New York City, NY

Vintage photographs from the 1940s that beautifully reflect many aspects of life in New York City

Kath Lee

New York City is one of the most sought after tourist places in the world. The city has some of the most renowned sites that attract millions of people from around the world every year. The 1940s was an important decade for New York City. They faced the challenges of World War II as well as many challenges after the war. These challenges also brought about innovation and it is fitting that we have the now classic pictures of New York City during the 1940s.

These stunning black-and-white photos from the 1940s show regular New Yorkers going about their lives and provide a window into a bygone age. There are many nostalgic and recognizable sights in the scenes, from street vendors selling fish or fresh ears of corn to cars stuck in snowdrifts. When World War II ended, New York City looked very different from how it had four years before. The war was largely responsible for the transformation, as it ended the Great Depression and brought in an age of unprecedented prosperity in the city.
A crowd of customers gather at Sloppy Joe’s soft drink stand during a dimout in Times Square, New York, May 21, 1942.Rare Historical Photos

Wartime commercial expansion rekindled the city's economic engine and propelled it to a degree of economic might and domination seldom seen before or since. By the 1940s, New York had over a million factory employees and 40,000 factories, making it the world's largest manufacturing center. One-fifth of all U.S. wholesale business went via this one location, making it the country's largest wholesaling hub.

It was the largest port in the world, processing 150 million tons of cargo annually, or 40% of the nation's total waterborne freight. And it was the center of international finance, with daily transactions totaling in the hundreds of millions of dollars. About 63 million tons of supplies and more than 3 million men left from New York Harbor, and over 900,000 New Yorkers served in the war. Every fifteen minutes during the height of the war, a ship would set sail. There were precautions taken to keep New York safe from assault; for example, during the war, the lights in Times Square and on Broadway were turned down low in case of an air raid.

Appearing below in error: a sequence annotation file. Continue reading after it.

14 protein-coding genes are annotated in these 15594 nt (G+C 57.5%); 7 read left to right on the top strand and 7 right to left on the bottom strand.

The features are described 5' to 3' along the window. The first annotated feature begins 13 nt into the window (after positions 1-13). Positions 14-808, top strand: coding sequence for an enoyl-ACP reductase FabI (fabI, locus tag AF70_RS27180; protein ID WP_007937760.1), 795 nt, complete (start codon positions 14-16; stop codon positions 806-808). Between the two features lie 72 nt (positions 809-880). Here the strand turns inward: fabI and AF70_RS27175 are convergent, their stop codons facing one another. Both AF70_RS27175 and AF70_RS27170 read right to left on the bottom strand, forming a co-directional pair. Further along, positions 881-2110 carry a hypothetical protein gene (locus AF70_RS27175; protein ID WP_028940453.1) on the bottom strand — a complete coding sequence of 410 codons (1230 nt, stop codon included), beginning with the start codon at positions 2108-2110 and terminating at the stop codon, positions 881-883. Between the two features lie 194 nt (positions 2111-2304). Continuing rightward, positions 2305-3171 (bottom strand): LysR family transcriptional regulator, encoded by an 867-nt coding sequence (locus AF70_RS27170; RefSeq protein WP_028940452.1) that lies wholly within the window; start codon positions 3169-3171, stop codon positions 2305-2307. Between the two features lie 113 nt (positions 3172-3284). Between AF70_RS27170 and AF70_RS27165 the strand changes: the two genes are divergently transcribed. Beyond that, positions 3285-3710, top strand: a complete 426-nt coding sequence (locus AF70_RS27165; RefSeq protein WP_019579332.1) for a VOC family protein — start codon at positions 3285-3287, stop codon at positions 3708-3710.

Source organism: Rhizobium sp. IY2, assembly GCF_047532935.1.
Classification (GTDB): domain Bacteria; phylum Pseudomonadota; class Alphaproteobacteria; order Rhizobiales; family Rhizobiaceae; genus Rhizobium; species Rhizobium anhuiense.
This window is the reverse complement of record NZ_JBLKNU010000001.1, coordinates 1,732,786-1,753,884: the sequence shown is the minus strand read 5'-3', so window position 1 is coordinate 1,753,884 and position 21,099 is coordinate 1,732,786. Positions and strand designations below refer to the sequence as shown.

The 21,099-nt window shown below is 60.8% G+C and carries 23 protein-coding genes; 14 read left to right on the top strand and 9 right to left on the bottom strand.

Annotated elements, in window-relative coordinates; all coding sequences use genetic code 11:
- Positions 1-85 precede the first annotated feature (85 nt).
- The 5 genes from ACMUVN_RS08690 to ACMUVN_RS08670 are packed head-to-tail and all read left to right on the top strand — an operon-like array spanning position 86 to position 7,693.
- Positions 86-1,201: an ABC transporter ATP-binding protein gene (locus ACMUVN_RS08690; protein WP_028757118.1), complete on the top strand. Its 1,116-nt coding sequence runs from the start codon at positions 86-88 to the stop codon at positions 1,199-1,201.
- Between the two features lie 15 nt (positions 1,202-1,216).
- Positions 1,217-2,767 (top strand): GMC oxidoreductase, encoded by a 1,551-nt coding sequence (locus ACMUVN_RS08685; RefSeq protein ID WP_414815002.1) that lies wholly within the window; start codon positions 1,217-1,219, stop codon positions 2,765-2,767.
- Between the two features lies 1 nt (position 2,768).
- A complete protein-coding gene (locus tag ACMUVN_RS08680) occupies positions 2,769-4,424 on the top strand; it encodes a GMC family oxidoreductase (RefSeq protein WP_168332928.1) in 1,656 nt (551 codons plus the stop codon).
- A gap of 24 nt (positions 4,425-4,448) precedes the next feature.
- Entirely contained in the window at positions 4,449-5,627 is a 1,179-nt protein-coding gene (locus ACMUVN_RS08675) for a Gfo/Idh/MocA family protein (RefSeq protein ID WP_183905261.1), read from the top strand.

An Italian spaghetti house and a German health food store next to each other on 86th St. in New York, Jan. 22, 1942.Rare Historical Photos

Beverley Nichols, an English writer, described the NYC of 1940s:

More than ever before, as the shop windows filed past in a glittering parade, there was the sense of New York as a great international city to which all the ends of the world had come. London used to be like that, but somehow one had forgotten it, so long had it been since the Hispanos and Isottas had glided down Piccadilly, so many aeons since the tropical fruit had glowed in the Bond Street windows. Coming from that sort of London to America, in the old days, New York had seemed just, American; not typical of the continent, maybe, but American first and foremost. Now it was the centre of the world.
Customers gather at a soft drink stand during a dimout in Times Square, New York, May 21, 1942.Rare Historical Photos
The bright lights of Times Square during the New Year’s Eve celebration, Dec. 31, 1942.Rare Historical Photos
Times Square dimout, New York, March 1, 1942.Rare Historical Photos
Rows of cars line the curb as a result of free parking over Labor Day weekend in New York City, Sept. 6, 1942.Rare Historical Photos
Workmen prepare to lower one of the 100-pound metal cornices from the Hotel Ansonia in New York, Sept. 22, 1942Rare Historical Photos
A boy swings and misses at a ball during a practice session in Brooklyn, N.Y., June 9, 1943.Rare Historical Photos
After 18 months in the dark, theater marquees on Broadway light up again while underneath the crowds come out of the dimout gloom in New YorRare Historical Photos
Two black Army soldiers assist a white man who was involved in a scuffle that occurred during the outbreak of a race riot in the Harlem areaRare Historical Photos
Ice skaters in New York’s Central Park look from the top of the Savoy Plaza Hotel at 59th St. and Fifth Ave., Jan. 9, 1944Rare Historical Photos
Pedestrians strolling Broadway stop to peek into one of the many photo studios looking for diversion in New York, Dec. 1, 1944.Rare Historical Photos
A huge crowd in New York’s Times Square jubilantly welcome the news that the Japanese had accepted the Allies’ terms of surrender on Aug. 14Rare Historical Photos
People observing the death of President Roosevelt, the United Nations flags fly at half mast at Rockefeller Plaza, New York, April 13, 1945.Rare Historical Photos
People sunbathe on the beach and walk along the boardwalk at Coney Island in Brooklyn, May 27, 1945.Rare Historical Photos
A Christmas Eve shopper with a crated rocking horse tries to hail a cab outside Macy’s department store in New York City on Dec. 24, 1946.Rare Historical Photos